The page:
“A few years ago it was simple for a citizen to sponsor a family member, especially elderly parents. But these days it’s . . . different.” I can tell he wants to say more.
“What do you mean?” I ask.
“The lawyer recommended I don’t go there right now.”
All our relatives in Venezuela moved back to Argentina, where Ita and Ito are originally from, several years ago. And most of our family friends have spread across the world. Everywhere from Miami to Lisbon to Singapore
“Who’s going to help them pack?” I ask.
“They have to leave everything behind,” he says. “It won’t be easy for them.”
“No,” I say as I poke at the last bite of pancake. “I guess not.”
When we open the front door, the squeal out of my grandmother’s mouth is so loud, I’m surprised the neighborhood dogs don’t start barking. She grabs my face with both her hands and searches my eyes. I smile as she talks to me. Something about how I’m beautiful, and, my guess is, how grown-up I look. She hasn’t laid eyes on me since I was little, so I’m sure it’s as strange to her as it is to me. She squishes my cheeks again before crushing me to her chest. I sink into her hug and breathe her in. She smells like peppermint and the stale cabin air of the airplane.
Then she turns to Clari and does the same thing.
I turn to Ito, and he gives me a shy smile. He looks much older than in the photos we have of him. His hair is whiter, and the skin around his eyes and mouth is more wrinkled and weathered. I lean in to give him a hug, and he puts his long arms around me. He kisses the top of my head the way Dad does and holds on just a little longer without saying anything. Ito is a man of few words. Right now, that suits me just fine.
We sit down to eat in the dining room. There are empanadas as far as the eye can see. Dad informs me that the ones on the white platter are his, and the ones on the platter with the flowers are Ita’s, and I’m to eat one of each and compare.
The table erupts into arguments about which one is better. Or at least, I think that’s what everyone is talking about. The conversation flies back and forth so fast that I barely catch a word.
Clari jumps up and puts a napkin ring on Ita’s head and laughs. When I hear her say “la reina,” I finally get the joke and laugh along with everyone else. Clari has crowned Ita the queen of empanadas.
It only gets harder to keep up after that. The conversation flows easily, with laughter and raucous interruptions and gestures. Ito says something to Dad, then looks at me with a smirk. Dad throws his head back and laughs. I look from Ito to Dad to figure out what they’re saying. When I don’t get a clue, I look to Mom, but she’s laughing too.
Dad finally catches his breath. “¿Recuerdas ese viaje?” he asks me.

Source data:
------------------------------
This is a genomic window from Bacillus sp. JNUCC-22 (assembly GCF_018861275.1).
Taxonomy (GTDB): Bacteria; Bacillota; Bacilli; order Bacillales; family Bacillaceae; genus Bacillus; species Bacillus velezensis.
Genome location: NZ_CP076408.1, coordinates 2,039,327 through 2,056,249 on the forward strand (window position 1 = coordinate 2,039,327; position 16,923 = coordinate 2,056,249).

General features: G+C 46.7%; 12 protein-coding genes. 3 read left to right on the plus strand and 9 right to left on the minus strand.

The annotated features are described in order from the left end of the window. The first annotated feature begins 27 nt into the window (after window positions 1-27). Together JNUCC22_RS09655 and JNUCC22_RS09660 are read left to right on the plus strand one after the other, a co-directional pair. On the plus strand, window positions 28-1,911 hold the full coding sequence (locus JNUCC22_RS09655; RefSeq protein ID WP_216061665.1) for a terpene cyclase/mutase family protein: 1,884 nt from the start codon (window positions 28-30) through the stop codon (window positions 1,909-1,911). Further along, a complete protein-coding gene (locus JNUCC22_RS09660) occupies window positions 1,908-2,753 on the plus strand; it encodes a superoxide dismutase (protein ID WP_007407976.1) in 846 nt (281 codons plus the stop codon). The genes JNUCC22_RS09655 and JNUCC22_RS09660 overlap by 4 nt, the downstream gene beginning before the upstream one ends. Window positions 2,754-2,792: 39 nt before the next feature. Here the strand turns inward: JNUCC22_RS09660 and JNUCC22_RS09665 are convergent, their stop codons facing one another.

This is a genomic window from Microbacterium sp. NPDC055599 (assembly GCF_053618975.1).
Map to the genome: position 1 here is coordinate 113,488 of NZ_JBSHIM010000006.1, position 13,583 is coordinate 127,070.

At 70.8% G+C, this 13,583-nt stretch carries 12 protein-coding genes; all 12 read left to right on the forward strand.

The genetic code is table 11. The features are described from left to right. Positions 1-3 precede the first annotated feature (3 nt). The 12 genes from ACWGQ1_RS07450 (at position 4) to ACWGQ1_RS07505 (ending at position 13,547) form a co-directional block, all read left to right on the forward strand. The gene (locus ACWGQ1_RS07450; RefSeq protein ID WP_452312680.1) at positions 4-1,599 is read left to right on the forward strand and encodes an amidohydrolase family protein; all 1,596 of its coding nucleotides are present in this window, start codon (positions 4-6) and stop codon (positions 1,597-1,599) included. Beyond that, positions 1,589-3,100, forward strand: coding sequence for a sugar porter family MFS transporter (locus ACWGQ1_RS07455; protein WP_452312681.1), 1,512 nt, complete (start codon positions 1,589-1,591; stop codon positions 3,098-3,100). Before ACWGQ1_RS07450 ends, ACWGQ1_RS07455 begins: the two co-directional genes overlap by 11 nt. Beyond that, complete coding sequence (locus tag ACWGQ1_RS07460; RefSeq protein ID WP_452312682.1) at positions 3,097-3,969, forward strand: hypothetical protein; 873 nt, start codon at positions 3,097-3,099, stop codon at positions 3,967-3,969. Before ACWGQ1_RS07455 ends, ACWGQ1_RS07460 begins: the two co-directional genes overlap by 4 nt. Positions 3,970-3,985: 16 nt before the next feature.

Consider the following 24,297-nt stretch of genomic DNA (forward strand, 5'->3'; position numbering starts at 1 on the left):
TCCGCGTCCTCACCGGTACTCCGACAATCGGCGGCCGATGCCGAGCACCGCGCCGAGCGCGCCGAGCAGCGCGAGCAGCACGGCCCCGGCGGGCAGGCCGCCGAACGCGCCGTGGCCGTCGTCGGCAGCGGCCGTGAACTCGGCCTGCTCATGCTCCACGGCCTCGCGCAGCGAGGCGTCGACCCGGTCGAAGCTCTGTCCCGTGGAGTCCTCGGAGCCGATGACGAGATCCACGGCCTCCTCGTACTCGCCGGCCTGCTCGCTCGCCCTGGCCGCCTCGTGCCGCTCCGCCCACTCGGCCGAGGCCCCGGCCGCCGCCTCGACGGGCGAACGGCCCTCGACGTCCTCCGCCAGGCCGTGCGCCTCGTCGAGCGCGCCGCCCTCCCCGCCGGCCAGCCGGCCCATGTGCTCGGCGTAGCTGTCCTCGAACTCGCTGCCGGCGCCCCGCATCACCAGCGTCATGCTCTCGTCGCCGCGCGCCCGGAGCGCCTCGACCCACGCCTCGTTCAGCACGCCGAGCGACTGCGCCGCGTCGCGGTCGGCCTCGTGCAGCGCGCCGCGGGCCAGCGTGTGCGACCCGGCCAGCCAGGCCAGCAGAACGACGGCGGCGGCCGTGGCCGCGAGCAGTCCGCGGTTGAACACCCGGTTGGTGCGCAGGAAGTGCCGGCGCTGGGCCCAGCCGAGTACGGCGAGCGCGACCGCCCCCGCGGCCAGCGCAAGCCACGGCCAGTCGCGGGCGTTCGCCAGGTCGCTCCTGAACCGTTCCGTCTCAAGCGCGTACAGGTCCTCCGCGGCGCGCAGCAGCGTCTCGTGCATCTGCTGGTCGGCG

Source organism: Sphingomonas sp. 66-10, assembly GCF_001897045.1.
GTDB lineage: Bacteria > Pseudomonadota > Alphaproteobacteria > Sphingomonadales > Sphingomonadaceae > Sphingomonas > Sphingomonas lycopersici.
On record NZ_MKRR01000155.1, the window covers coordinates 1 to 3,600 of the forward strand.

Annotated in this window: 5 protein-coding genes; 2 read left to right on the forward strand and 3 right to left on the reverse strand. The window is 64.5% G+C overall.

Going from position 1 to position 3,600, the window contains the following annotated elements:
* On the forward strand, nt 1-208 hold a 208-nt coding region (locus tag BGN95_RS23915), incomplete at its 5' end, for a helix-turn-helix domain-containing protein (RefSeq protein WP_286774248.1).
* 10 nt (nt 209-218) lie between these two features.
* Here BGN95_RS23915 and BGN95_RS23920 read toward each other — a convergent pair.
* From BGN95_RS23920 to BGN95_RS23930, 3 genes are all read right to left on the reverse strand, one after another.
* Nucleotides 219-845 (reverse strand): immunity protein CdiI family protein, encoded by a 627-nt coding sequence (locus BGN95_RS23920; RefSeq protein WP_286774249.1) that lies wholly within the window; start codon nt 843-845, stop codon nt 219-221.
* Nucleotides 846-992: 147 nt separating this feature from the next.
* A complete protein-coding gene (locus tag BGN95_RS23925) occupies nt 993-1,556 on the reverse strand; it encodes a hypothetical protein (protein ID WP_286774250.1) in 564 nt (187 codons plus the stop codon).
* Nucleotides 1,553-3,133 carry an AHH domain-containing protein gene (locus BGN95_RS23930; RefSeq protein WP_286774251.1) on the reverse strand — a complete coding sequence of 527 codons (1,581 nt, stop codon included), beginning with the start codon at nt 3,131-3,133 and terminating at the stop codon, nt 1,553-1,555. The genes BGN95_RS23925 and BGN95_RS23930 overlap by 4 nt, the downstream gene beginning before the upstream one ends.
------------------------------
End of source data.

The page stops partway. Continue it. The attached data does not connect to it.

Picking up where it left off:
I blink and try to decode what he’s asking me. If I remember something. But what?
“Of course you don’t, you were so little,” he says, switching to English. But then he switches back, turning to Ito, and I’m back to not knowing what anyone is talking about.
I grab another empanada off the tray—one of Ita’s, because they are better by a slim margin—and pick at the braided edge of the pastry as the conversation goes on around me.
I sleep in the next morning, because it’s summer and I can. When I go to get some cereal around noon, Ita and Clari are in the kitchen. My sister is chopping something green while lta gives her directions.
“What are y’all making?”
“Chimichurri,” Clari says without looking up. “To go with dinner.”
I hug lta.
“Buenos días, Tinita,” she says, giving me a kiss on the cheek. Tinita was her nickname for me. Mom and Dad used to use it, but when we moved here, I preferred Valentina or Val, so I asked them to stop. Now I kind of wish I hadn’t.
“Buenos días, Ita,” I tell her. I hope my pronunciation is OK. I’m trying to keep my mouth open more when I pronounce my vowels. I read that online somewhere.
I gesture to the pile of herbs Clari is working on. “Can’t you just make that in the food processor?” Dad always does. Chimichurri is an Argentinean sauce; Dad probably makes a batch every week or so.
Clari shakes her head. “Ita says that’s, like, sacrilegious. Hand chopped is the way to go.”
“Sí,” Ita responds. “A mano.”
“Can I help?” I ask.
“You can grab the oil.” Clari nods toward the pantry. I grab a couple of bottles, not knowing which one they want to use.
Ita inspects the bottles. After taking a taste from each one, she settles on the olive oil. Clari dumps the parsley into the bowl with the rest of the chopped herbs, garlic, and red pepper flakes. She asks Ita something that I don’t understand. Their voices get louder, gestures more pronounced.
“Mírame,” Ita says, pointing to the corner of her eye. Watch. She grips the bottle of oil in one hand, thumb over the top to control the flow. With the other hand, she begins to lightly stir the mixture
as she slowly streams in the oil. She does it like a Top Chef contestant sprinkling salt in a pan. Clari has more questions. And the two of them are off again on their intense foodie conversation. The more excited they get, the faster they talk. And the faster they talk, the less chance I have of picking up even a single word.
While they’re distracted, I stick my finger in the bowl and lick it. It’s good. Better than Dad’s.